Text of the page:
I start in a very visual way. Without even closing my eyes, I can clearly see what’s happening and, as I noodle around on the ‘what’ of a story, I eventually start to form a visceral view of the ‘who’ in the tale. The people inside that vision have to become real to me, even before I start the first sentence. If they don’t then I don’t care about them. I have to care, or else I never haul them out of trouble. And, really, isn’t that what makes fiction great? Dumping someone you care about into a heap of worry and then methodically traipsing them out of said trouble in a believable and satisfying way.

My biggest conundrum is when a dazzling or lovely person gets in a trap and they aren’t pulled out in time. It’s the biggest challenge for me — I can’t save everyone and, sometimes, a character I adore needs to die so that things keep chugging for the whole story. Forgive me, readers. I will kill again.

What makes your stories and books different than other books you have read? Everyone has their own style, what is yours?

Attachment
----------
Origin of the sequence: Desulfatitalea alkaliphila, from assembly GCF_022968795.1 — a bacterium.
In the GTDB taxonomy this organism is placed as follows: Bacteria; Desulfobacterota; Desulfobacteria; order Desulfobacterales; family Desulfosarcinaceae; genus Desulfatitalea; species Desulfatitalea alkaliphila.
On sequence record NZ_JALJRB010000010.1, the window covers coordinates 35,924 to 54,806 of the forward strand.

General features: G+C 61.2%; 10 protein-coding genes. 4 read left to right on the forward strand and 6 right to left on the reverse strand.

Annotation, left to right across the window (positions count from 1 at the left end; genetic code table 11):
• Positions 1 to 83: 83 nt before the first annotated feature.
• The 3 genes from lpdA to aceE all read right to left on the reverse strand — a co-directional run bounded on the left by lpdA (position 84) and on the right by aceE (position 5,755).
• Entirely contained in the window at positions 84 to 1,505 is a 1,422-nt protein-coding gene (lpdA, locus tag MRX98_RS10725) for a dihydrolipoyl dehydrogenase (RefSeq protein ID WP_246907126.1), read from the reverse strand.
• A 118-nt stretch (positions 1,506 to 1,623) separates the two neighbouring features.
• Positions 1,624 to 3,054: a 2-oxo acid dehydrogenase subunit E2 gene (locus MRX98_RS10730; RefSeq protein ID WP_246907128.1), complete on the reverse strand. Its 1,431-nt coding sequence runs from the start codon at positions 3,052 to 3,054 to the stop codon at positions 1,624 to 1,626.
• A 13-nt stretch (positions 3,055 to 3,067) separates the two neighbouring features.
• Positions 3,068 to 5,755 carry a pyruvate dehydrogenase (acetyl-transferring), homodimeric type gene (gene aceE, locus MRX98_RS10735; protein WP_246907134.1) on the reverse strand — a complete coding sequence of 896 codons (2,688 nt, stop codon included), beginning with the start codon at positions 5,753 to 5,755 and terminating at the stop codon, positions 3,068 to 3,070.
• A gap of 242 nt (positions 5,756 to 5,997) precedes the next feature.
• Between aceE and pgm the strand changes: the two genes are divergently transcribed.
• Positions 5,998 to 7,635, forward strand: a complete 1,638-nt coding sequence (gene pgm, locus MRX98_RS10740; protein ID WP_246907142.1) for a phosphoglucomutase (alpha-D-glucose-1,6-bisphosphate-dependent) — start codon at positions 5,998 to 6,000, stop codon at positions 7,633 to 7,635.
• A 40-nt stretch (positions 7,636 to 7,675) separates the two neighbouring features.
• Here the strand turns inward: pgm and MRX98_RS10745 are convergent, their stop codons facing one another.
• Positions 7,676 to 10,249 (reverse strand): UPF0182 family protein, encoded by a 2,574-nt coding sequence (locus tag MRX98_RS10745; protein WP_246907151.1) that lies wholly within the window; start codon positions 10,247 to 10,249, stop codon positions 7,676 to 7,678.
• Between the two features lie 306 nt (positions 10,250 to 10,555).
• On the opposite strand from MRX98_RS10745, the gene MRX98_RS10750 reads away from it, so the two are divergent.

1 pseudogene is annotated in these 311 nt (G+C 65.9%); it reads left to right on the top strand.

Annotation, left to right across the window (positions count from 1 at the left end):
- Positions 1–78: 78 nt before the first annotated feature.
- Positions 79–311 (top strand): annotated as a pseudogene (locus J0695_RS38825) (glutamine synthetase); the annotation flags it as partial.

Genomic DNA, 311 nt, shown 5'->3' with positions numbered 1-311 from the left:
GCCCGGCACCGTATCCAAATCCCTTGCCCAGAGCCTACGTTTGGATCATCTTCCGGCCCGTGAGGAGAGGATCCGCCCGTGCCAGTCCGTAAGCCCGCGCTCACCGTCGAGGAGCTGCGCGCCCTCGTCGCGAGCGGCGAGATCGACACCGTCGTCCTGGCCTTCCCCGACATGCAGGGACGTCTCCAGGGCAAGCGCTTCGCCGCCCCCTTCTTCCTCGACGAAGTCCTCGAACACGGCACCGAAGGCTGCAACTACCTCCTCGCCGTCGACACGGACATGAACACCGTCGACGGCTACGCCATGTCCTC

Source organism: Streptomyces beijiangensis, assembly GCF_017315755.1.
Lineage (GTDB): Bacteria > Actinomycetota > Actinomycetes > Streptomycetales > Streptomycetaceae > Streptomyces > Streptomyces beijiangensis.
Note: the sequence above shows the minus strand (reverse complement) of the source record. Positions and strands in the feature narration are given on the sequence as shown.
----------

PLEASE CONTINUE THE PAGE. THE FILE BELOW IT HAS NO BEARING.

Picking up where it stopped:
I mix and match genres, influences and types of stories. One major thrust of my writing life is to never repeat the same kind of book twice. I want to push myself to unearth new and different pieces of myself as I tell stories. So while a book like ZED has companion books that have a flow between them, there are nearly a dozen different genres represented among them. One might be a coming-of-age paranormal while the next might be a murder mystery and then I may discover that the next works best as a straight-ahead horror. There’s noir and crime books and even a western. Now, do they all look exactly like their home genres suggest? Not at a glance. They use the tropes from each genre but usually in a new mix. They meld into something that, I guess, looks and reads like a Jason McIntyre novel. Hopefully, readers enjoy the journey through all the different places I like to play. Oh, and I hope they get scared and a little upset along the way.